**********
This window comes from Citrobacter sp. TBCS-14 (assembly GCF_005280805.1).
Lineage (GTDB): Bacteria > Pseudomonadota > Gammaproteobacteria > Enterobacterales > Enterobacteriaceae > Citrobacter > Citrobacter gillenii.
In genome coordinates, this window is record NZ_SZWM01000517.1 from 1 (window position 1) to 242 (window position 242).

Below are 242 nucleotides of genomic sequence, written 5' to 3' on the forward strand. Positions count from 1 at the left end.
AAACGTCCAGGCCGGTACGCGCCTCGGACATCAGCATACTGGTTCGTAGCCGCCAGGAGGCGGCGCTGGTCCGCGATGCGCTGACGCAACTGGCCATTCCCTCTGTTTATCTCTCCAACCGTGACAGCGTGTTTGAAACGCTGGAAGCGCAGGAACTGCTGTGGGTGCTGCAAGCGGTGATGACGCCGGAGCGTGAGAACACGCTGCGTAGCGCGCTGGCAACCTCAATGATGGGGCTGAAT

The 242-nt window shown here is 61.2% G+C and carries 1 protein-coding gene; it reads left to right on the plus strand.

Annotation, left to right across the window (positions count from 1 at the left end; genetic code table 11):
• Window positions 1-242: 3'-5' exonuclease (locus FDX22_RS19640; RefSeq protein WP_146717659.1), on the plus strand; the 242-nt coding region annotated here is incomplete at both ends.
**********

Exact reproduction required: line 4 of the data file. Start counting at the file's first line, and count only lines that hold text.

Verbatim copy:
Below are 242 nucleotides of genomic sequence, written 5' to 3' on the forward strand. Positions count from 1 at the left end.